What Super Mario's success means

To attract voters who do not want to choose sides on sovereignty or federalism, ADQ leader is opting for politics of confusion, notes Pierre Martin

ADQ - De l'identité à l'autonomisme - La souveraineté confuse

Last Monday, as the results of the Quebec election unfolded, they made the predictions I had laboriously concocted the night before look like amateur work. I was, I admit, a little befuddled.
After all, as I try to make sense of this brave new world of Quebec politics at the dawn of the Mario Dumont period, I start with multiple handicaps: I live in Montreal and most of us on this increasingly insular island seem to have missed the boat of this campaign.
As a political scientist I run the risk of being perceived as an "intellectual," which makes me inherently suspect; as a citizen I tend to have firm opinions, which makes me an untypical Quebecer. With hindsight, however, I can see the picture starting to emerge more distinctly ... and it's clearly fuzzy.
Since my fancy political science concepts didn't help me much in predicting the results, I'll base my analysis on a memorable line from my favourite political comedy, L'aventure c'est l'aventure, a hilarious 1970s French classic: "Politics is clarity in confusion . . . and confusion in clarity."
For example, when Stephen Harper confronted a dithering Paul Martin, who had more priorities than one could count, Harper replied with clarity: five priorities, easy to understand and achievable.
Since then, he seems to have reverted to the other mode, countering Stéphane Dion's direct style with a masterful use osf ambiguity and confusion that serves him well in the naturally confused world of a minority Parliament.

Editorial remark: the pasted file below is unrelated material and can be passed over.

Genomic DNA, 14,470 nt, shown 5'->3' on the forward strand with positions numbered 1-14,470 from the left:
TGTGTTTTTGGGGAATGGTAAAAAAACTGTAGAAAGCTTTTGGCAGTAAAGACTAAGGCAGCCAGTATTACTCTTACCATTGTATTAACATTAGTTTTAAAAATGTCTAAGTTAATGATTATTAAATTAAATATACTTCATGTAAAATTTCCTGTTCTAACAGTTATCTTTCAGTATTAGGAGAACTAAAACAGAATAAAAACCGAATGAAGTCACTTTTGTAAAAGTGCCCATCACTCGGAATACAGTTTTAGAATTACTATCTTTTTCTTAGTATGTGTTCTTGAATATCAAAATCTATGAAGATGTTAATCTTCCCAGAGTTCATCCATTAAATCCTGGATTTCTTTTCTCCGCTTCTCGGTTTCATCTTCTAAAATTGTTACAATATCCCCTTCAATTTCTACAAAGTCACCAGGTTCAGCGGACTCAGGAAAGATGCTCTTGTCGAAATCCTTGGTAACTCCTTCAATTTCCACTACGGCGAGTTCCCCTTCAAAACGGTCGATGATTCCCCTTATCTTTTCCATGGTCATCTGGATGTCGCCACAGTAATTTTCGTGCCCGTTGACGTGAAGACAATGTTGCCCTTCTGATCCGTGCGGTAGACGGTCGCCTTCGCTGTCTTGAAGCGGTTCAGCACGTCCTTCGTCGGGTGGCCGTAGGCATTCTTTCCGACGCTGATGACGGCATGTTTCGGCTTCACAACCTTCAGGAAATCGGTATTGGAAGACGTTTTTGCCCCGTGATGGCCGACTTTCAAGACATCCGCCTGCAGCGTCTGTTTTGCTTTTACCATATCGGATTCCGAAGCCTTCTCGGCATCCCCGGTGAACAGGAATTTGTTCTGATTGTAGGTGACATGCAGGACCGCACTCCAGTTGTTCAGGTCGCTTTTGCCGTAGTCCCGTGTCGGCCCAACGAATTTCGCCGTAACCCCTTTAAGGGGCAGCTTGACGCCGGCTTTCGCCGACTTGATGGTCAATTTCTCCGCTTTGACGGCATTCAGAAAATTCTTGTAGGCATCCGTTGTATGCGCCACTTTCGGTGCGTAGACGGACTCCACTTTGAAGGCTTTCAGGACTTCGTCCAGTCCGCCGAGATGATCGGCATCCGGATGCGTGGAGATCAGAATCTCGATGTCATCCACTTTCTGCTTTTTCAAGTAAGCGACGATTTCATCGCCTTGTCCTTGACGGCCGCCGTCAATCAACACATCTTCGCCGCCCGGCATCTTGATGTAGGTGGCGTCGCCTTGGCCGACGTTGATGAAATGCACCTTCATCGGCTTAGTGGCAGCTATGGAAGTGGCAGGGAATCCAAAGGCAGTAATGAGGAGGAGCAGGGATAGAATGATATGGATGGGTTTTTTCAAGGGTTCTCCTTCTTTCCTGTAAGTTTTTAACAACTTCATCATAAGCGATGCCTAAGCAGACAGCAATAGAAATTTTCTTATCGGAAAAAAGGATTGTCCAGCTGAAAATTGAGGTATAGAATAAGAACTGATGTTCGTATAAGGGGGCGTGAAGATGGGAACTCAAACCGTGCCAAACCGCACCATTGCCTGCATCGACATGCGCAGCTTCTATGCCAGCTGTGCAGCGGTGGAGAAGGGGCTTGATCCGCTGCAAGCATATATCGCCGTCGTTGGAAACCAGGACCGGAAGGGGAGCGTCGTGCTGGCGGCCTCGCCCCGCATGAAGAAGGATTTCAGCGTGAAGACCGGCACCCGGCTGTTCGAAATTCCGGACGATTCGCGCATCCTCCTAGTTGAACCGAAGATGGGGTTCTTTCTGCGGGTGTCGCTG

In the case of Dumont, it's important to note that his political guru when he entered politics as a young Liberal was Robert Bourassa, who took the future ADQ leader under his wing.
In Quebec politics, if there ever was a master in the use of ambiguity to generate confusion when things seemed too clear, or to make an inherently confused policy position seem clear, that person was Bourassa.
The late Liberal premier liked his young protege, and he knew that Dumont was destined to move up. But Dumont was too impatient on the constitutional front, and he didn't seem to understand that Bourassa never believed in the ideal constitutional schemes peddled by his own party but rather used them to attract soft nationalists and gain time.
Bourassa's lessons took some time to sink in.
When Dumont joined the Yes side in 1995, he later admitted he did not support sovereignty, but believed that post-victory negotiations would ultimately lead to his fantasy vision of a Canadian federation stretched to its ultimate limits.
Twelve years later, I doubt he still believes that this fantasy can ever materialize. But the master's lessons seem to have sunk in, finally.